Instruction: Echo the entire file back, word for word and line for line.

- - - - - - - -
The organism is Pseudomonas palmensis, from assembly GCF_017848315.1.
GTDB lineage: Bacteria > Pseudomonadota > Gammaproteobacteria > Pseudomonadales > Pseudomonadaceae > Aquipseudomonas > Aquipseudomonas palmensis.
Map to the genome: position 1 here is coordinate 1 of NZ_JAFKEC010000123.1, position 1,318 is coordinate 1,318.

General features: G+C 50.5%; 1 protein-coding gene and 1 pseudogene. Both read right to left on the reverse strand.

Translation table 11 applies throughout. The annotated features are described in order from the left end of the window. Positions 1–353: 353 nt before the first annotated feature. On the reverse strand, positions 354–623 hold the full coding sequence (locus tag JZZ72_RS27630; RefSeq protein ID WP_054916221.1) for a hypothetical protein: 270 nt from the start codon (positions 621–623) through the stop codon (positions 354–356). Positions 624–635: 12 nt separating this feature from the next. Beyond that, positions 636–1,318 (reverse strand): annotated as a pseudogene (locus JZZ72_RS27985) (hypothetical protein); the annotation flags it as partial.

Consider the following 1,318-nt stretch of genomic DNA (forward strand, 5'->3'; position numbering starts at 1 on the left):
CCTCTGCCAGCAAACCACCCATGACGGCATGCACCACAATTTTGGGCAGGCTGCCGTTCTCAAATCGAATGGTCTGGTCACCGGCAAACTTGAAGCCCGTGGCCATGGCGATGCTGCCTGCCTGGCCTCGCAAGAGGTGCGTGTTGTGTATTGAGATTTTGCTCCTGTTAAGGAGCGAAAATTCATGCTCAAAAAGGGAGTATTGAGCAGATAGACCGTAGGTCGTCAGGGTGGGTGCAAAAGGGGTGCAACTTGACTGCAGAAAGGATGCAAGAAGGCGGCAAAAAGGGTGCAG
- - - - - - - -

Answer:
The organism is Pseudomonas palmensis, from assembly GCF_017848315.1.
GTDB lineage: Bacteria > Pseudomonadota > Gammaproteobacteria > Pseudomonadales > Pseudomonadaceae > Aquipseudomonas > Aquipseudomonas palmensis.
Map to the genome: position 1 here is coordinate 1 of NZ_JAFKEC010000123.1, position 1,318 is coordinate 1,318.

General features: G+C 50.5%; 1 protein-coding gene and 1 pseudogene. Both read right to left on the reverse strand.

Translation table 11 applies throughout. The annotated features are described in order from the left end of the window. Positions 1–353: 353 nt before the first annotated feature. On the reverse strand, positions 354–623 hold the full coding sequence (locus tag JZZ72_RS27630; RefSeq protein ID WP_054916221.1) for a hypothetical protein: 270 nt from the start codon (positions 621–623) through the stop codon (positions 354–356). Positions 624–635: 12 nt separating this feature from the next. Beyond that, positions 636–1,318 (reverse strand): annotated as a pseudogene (locus JZZ72_RS27985) (hypothetical protein); the annotation flags it as partial.

Consider the following 1,318-nt stretch of genomic DNA (forward strand, 5'->3'; position numbering starts at 1 on the left):
CCTCTGCCAGCAAACCACCCATGACGGCATGCACCACAATTTTGGGCAGGCTGCCGTTCTCAAATCGAATGGTCTGGTCACCGGCAAACTTGAAGCCCGTGGCCATGGCGATGCTGCCTGCCTGGCCTCGCAAGAGGTGCGTGTTGTGTATTGAGATTTTGCTCCTGTTAAGGAGCGAAAATTCATGCTCAAAAAGGGAGTATTGAGCAGATAGACCGTAGGTCGTCAGGGTGGGTGCAAAAGGGGTGCAACTTGACTGCAGAAAGGATGCAAGAAGGCGGCAAAAAGGGTGCAG